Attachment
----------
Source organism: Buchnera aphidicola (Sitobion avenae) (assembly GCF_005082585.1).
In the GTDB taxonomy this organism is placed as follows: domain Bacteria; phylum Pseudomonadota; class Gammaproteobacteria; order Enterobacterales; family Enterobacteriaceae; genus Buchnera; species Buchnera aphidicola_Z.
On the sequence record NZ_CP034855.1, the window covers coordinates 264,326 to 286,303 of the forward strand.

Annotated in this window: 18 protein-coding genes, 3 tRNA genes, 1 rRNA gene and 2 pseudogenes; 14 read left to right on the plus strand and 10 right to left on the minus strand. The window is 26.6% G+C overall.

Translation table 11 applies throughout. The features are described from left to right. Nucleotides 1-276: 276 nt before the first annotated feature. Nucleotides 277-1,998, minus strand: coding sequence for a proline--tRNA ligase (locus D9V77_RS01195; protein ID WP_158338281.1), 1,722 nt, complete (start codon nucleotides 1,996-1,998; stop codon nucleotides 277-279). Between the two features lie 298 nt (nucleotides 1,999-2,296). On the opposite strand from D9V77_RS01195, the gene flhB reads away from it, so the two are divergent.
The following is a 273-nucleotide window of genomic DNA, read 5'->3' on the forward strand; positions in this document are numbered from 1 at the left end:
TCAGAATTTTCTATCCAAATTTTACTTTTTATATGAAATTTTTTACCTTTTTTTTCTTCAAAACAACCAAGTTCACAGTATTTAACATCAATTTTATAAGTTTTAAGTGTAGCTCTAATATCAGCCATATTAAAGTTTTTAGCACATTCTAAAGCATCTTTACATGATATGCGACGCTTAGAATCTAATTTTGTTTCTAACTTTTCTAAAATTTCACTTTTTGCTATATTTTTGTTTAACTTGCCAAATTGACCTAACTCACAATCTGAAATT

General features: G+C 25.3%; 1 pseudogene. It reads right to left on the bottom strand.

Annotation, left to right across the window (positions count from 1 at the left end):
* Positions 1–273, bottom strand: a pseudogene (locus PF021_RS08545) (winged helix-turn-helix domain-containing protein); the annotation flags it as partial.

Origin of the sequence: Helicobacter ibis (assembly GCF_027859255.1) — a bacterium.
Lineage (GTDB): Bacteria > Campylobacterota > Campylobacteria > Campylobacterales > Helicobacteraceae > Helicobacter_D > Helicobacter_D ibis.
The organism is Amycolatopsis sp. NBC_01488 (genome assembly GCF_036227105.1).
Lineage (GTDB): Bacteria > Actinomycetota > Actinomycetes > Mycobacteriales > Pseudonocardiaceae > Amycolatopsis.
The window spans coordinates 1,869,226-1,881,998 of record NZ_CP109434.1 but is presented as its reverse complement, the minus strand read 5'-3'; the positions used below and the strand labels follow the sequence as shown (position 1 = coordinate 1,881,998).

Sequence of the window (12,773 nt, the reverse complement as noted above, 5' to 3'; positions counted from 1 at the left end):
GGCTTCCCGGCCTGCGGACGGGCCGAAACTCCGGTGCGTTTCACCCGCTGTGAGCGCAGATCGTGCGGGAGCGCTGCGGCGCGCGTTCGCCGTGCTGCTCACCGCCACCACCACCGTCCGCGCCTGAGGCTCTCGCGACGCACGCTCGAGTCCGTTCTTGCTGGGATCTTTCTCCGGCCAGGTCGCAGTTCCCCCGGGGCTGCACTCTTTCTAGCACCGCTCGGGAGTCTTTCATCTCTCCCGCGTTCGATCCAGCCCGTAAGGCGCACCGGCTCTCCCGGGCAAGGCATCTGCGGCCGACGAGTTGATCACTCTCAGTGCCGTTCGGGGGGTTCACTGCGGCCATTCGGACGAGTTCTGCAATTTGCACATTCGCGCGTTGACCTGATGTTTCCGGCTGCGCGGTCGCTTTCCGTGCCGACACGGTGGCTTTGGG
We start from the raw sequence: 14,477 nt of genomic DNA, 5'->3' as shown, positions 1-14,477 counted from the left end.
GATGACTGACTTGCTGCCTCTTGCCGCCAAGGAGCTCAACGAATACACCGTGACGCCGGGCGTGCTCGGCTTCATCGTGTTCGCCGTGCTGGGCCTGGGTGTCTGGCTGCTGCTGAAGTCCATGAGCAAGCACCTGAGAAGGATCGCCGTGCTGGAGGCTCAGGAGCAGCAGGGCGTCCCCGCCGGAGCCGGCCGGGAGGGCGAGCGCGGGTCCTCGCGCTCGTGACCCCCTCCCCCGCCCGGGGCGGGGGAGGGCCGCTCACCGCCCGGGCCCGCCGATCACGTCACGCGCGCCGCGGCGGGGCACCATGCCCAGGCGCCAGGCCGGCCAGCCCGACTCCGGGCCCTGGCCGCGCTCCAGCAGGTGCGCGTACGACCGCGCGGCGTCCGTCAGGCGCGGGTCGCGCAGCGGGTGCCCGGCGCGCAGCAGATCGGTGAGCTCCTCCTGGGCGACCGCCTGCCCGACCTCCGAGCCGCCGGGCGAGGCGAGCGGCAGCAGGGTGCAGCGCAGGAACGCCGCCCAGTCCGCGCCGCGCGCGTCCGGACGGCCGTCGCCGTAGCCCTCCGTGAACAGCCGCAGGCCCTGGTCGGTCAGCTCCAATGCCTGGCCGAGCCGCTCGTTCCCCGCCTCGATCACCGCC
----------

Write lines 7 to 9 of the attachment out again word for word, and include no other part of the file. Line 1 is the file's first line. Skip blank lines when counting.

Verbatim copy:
TCAGAATTTTCTATCCAAATTTTACTTTTTATATGAAATTTTTTACCTTTTTTTTCTTCAAAACAACCAAGTTCACAGTATTTAACATCAATTTTATAAGTTTTAAGTGTAGCTCTAATATCAGCCATATTAAAGTTTTTAGCACATTCTAAAGCATCTTTACATGATATGCGACGCTTAGAATCTAATTTTGTTTCTAACTTTTCTAAAATTTCACTTTTTGCTATATTTTTGTTTAACTTGCCAAATTGACCTAACTCACAATCTGAAATT

General features: G+C 25.3%; 1 pseudogene. It reads right to left on the bottom strand.

Annotation, left to right across the window (positions count from 1 at the left end):